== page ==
Tuesday, 18 November 2008

The elephant in the room

There's an elephant in the roomThere was lots of talk at Tech-Ed last week  about concurrency and parallel programming.  It’s becoming a real issue because we’re in the middle of a shift in the way Moore’s Law works for us.  Up until around 2002, we were getting a “free lunch” because processors were getting faster and more powerful and our software would just run faster without us having to do anything.  Recently, however, physical limits are being approached which slow down this effect.  Nowadays we increase processing power by adding more and more “cores”.  In order to take advantage of these, our programs must divide their workload into tasks that can be executed in parallel rather than sequentially.

We’ve got a big problem on our hands, though, because writing concurrent programs is not easy, even for experts, and we, as mere software developers are not trained to do it well.  The closest that a lot of developers get is to manage the synchronisation of access to shared data by multiple threads in a web application.

64 Core, 2 TB TaskManager This is a real screen shot of Windows Task Manager on a machine with 64 Cores and 2TB Memory.  I wouldn’t be surprised if we have entry level 8-core machines next year.  If we don’t do anything to take advantage of these extra cores, we may as well just have a single core machine.

There have been thread synchronisation and asynchronous primitives in the .Net framework since the beginning, but using these correctly is notoriously difficult.  Having to work at such a low level means that you typically have to write a huge amount of code to get it working properly.  That code gets in the way of, and detracts from, what the program is really trying to do.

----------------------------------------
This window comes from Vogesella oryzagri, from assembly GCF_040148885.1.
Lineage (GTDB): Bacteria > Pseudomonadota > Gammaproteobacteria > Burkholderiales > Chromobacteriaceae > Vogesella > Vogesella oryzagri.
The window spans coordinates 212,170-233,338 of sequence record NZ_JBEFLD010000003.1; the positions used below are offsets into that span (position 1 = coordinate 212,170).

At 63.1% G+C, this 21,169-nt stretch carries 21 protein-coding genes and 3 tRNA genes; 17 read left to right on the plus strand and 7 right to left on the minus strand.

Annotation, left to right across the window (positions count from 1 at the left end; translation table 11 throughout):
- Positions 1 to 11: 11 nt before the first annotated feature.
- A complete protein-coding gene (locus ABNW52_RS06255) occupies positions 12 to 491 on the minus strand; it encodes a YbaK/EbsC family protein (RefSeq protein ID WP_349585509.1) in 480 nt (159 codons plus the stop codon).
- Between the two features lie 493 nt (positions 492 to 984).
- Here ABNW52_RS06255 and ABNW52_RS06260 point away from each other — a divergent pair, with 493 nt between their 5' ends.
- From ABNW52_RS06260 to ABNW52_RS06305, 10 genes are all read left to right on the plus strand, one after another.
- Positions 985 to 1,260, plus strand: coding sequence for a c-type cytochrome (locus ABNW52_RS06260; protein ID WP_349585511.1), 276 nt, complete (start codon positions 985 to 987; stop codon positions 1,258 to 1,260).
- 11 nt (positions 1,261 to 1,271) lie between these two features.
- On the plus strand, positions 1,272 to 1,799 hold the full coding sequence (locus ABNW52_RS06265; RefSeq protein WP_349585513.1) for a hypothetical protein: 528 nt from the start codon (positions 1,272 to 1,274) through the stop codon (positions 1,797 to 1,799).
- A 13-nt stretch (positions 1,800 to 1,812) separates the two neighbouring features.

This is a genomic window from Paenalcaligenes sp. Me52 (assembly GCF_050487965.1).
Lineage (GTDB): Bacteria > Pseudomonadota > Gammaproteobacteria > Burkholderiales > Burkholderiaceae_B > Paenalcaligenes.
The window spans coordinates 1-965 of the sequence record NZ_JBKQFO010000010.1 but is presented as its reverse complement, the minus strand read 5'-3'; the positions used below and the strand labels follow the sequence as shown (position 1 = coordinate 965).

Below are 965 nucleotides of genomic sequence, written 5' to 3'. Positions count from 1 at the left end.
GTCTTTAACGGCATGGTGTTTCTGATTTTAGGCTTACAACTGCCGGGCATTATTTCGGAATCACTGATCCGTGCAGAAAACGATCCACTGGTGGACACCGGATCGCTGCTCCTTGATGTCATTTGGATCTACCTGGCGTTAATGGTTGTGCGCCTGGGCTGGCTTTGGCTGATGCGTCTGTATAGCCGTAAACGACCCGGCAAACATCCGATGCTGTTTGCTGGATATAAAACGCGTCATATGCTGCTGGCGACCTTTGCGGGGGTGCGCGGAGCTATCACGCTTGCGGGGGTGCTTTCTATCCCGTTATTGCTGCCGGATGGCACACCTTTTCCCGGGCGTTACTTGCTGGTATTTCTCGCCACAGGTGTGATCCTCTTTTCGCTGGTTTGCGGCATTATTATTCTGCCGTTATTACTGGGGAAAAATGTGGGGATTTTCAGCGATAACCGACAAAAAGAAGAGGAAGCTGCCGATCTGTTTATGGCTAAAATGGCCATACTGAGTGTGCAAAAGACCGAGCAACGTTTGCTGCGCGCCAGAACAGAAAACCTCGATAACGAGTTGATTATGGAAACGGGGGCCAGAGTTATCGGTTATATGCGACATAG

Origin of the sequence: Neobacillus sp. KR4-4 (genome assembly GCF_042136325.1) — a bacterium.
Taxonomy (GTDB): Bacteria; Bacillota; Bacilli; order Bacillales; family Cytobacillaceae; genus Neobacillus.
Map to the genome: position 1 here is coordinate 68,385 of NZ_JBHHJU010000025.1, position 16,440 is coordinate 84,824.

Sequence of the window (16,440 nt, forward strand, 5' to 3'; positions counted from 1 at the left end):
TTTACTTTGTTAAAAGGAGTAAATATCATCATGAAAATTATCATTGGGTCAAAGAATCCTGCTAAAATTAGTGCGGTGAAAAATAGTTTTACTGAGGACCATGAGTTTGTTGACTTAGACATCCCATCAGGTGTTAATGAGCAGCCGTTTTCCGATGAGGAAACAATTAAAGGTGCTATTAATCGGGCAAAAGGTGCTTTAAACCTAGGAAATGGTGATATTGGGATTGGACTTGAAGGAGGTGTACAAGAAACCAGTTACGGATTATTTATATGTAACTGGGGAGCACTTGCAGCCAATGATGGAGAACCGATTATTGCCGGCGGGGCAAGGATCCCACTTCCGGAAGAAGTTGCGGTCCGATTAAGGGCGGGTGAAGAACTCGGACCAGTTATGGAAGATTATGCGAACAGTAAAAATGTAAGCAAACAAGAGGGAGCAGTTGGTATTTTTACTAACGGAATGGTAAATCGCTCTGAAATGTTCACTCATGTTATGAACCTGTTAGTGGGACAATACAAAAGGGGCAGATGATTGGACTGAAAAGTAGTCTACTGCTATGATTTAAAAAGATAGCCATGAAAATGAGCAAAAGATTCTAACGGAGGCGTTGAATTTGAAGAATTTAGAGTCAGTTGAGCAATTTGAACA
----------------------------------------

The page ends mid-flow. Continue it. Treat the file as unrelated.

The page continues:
Not anymore!  There is a whole range of new technologies upon us that are designed to help us write applications that can take advantage of multi-core and many-core platforms.  These include new parallel extensions for both managed and unmanaged code (although I won’t go into the unmanaged extensions), and a new language (F#) for the .Net Framework.

Parallel FX (PFX)

The first of these technologies is collectively known as Parallel FX (PFX) and is now on its 3rd CTP drop.  It’s deeply integrated into the .Net Framework 4.0 which is scheduled for release with Visual Studio 2010, and consists of Parallel LINQ (PLINQ) and the Task Parallel Library (TPL).  The latest CTP (including VS2010 and .Net 4.0) was released on 31st October and a VPC image of it can be downloaded here (although it’s 7GB so you may want to check out Brian Keller’s post for a suggestion on how to ease the pain!).

This is all part of an initiative by Microsoft to allow developers to concentrate more on the “what” of software development than on the “how”.  It means that a developer should be able to declaratively specify what needs to be done and not to worry too much about how that actually happens.  LINQ was a great step in that direction and PLINQ takes it further by letting the framework know that a query can be run in parallel.  Before we talk about PLINQ, though, lets look at the TPL.

Task Parallel Library (TPL)

The basic unit of parallel execution in the TPL is the Task which can be constructed around a lambda. The static Parallel.For() and Parallel.ForEach() methods create a Task for each member of the source IEnumerable and distribute execution of these across the machine’s available processors using User Mode Scheduling.  Similarly, Parallel.Invoke() does the same for each of it’s lambda parameters.

A new TaskManager class allows full control over how the Tasks are constructed, managed and scheduled for execution, with multiple instances sharing a single scheduler in an attempt to throttle over-subscription.